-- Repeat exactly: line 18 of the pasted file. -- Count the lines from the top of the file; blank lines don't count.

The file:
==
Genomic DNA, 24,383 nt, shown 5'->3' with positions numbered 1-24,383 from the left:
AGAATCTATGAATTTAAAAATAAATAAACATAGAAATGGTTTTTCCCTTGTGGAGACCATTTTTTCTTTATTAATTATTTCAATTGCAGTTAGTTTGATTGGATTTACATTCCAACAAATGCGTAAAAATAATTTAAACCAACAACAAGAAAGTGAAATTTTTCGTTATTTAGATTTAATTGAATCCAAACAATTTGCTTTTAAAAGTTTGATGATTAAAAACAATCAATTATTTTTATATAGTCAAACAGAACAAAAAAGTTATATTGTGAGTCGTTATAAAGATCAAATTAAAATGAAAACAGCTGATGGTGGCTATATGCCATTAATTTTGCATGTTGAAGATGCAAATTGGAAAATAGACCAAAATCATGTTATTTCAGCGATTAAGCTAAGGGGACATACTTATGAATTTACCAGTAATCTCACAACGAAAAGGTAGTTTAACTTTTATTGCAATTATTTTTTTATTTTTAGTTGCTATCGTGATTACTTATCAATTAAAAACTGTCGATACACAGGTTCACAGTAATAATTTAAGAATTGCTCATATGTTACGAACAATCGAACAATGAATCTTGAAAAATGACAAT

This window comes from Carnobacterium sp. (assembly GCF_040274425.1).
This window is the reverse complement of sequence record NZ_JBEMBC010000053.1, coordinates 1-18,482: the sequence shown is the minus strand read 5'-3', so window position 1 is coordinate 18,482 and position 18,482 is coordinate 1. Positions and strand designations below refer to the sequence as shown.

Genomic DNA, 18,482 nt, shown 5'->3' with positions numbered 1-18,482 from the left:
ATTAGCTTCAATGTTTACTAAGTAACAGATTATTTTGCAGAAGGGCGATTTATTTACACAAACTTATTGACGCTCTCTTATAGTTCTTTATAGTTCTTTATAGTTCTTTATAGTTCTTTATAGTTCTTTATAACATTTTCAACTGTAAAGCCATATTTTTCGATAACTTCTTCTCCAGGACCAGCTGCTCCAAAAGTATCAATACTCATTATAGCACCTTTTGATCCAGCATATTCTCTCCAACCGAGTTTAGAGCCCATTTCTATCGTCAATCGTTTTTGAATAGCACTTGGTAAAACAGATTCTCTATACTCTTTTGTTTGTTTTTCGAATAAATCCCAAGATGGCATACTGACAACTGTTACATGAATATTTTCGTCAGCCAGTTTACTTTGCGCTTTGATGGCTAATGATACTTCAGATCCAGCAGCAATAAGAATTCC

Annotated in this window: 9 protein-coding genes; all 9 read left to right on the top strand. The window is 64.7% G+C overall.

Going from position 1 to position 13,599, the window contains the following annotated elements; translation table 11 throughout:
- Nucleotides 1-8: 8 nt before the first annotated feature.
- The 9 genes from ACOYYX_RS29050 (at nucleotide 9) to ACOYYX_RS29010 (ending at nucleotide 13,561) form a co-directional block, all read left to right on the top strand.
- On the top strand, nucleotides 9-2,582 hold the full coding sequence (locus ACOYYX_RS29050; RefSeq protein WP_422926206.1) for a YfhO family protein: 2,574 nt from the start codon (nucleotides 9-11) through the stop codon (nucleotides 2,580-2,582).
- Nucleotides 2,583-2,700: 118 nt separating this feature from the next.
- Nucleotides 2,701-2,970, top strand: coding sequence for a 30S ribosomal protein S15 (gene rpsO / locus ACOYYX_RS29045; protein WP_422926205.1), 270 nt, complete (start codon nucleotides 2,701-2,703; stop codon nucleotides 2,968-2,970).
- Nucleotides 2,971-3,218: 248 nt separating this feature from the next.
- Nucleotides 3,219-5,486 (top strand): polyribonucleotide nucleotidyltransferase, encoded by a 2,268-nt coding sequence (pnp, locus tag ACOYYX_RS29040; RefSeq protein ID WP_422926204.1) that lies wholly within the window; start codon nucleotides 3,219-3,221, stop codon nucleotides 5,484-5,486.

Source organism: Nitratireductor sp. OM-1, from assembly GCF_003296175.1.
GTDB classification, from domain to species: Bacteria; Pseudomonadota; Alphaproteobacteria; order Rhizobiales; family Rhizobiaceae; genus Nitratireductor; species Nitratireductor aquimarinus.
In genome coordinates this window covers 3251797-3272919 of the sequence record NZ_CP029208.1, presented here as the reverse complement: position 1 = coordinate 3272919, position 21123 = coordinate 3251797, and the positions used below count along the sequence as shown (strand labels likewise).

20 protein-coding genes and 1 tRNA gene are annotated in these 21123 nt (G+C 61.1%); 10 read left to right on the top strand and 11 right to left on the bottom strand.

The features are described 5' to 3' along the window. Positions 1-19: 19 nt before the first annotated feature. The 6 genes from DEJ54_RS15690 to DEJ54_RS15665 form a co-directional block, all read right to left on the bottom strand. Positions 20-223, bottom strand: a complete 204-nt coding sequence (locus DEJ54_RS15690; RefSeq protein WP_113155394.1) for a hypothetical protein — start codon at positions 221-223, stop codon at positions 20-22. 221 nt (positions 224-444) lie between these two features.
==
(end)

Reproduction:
In genome coordinates this window covers 3251797-3272919 of the sequence record NZ_CP029208.1, presented here as the reverse complement: position 1 = coordinate 3272919, position 21123 = coordinate 3251797, and the positions used below count along the sequence as shown (strand labels likewise).